To be honest, I don’t often drink cola and when I do I usually have the diet versions, but for cooking you need the sugar that’s in the real thing.   I  have no idea what it would be like made with Diet Coke but I’m not going to risk spoiling a meal by having a go.  If you do, please tell me.

In essence, this is a Chinese style dish with a sweet and sticky sauce like so many Chinese dishes have.   The only difference is where the sweet and sticky sauce comes from.  The dish doesn’t actually taste of cola but it does give a rich flavour to the sauce. It is sweet, but not too sweet luckily as I’m not a fan of sweet savoury dishes, which makes me question why I wanted to cook with cola in the first place.   It must be that rebellious streak in me.

I’ve read a lot of cola recipes online over the last few years but this was the first one that I read and then went out and bought a can of coke just so I could make it.   I found it on Milk and Honey and not only did it sound fantastic, the pictures were amazing too.  I’ve adapted it a little by adding more vegetables, more coriander and a little less soy sauce so please do have a look at the original recipe too.

Ingredients – Serves 2

300g chicken, cut into thin slices

1 tbsp cornflour

2 tbsp light soy sauce

1 birds eye chilli, sliced

1 thumb-sized knob of ginger, finely diced

2 cloves garlic, sliced

1 can Coca Cola

Large handful of coriander leaves, roughly chopped

Handful of cashew nuts

About 300g vegetables – I used sugar snap peas and baby corn

1 tsp cornflour mixed with 1 tbsp water

How to Make Coca Cola Chilli Chicken

1. Put the chicken, cornflour and soy sauce in a bowl.   Stir well and put in the refrigerator for at least an hour before you make the rest of the dish.

2. Put a little oil in a pan and add the chilli, ginger and garlic.   Fry them for about a minute and then add the chicken.

3. Keep stirring the chicken so it doesn’t stick and when it is beginning to brown, add the cola.  Bring to the boil and then simmer for 10 minutes.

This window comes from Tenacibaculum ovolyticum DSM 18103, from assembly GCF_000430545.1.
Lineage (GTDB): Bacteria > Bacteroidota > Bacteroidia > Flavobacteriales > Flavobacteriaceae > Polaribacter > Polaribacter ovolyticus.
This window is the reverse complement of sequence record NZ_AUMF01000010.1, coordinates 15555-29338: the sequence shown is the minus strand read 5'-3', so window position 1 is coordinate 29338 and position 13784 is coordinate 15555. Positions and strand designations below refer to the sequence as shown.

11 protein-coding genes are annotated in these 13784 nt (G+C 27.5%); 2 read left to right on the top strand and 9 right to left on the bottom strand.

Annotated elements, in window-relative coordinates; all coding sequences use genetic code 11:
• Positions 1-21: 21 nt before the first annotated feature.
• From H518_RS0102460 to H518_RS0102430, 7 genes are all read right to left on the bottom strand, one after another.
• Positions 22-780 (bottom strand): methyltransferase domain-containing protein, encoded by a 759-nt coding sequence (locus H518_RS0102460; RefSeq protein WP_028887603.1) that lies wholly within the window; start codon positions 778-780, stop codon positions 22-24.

4. While the chicken is simmering.   Heat a dry frying pan and dry fry the cashews.   Keep shaking the pan so they turn over and don’t burn.

5. Add the vegetables and most of the coriander to the pan with the chicken and continue to simmer for about 3 minutes.

6. Add the cornflour and water mixture and stir to thicken the sauce.

7. Serve with rice and top with the cashew nuts and the extra coriander leaf.

As this is my first attempt to cook something using Coca Cola I am linking it to Our Growing Edge, hosted this month by Jules at the Kiwi Diaries.

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Pomegranate Appletiser Mocktail

Pomegranate appletiser mocktail

Somewhere in my head I still think it’s the middle of August.  I go out without taking a coat, I lie down in the garden and the park, I have the patio doors almost constantly open and I sit on the decking reading a book.   Well, I would if I had more time.

I know it won’t last this Indian summer we’re having.   After all, the leaves on the trees are turning brown and I know that winter is just around the corner.

Well, winter maybe on the horizon but it still feels a long way off, especially when I’ve been drinking Pomegranate Appletiser mocktails outside in October.

Yes, October.

The slightly sharp but sweet flavour or the pomegranate pairs well with the traditional apple of Appletiser. It’s lovely to drink on its own.   You really don’t need to do anything to it at all but sometimes you want to.

After all, the weather is warm, the sun is shining, and drinking mocktails (or cocktails if you prefer) in the garden will definitely not be something you can do next month.  Well, you might be able to, but it won’t be the same while wrapped up in a woolly coat.

I used frozen grapes instead of ice cubes in the mocktails and you could also freeze other fruit to use instead.   Grapes freeze really well and if you eat them straight from the freezer they are a little like sorbet.  I wanted to emphasize the pomegranate flavour so added a little pomegranate molasses but if you don’t have it you could add a fruit cordial instead, or just the honey.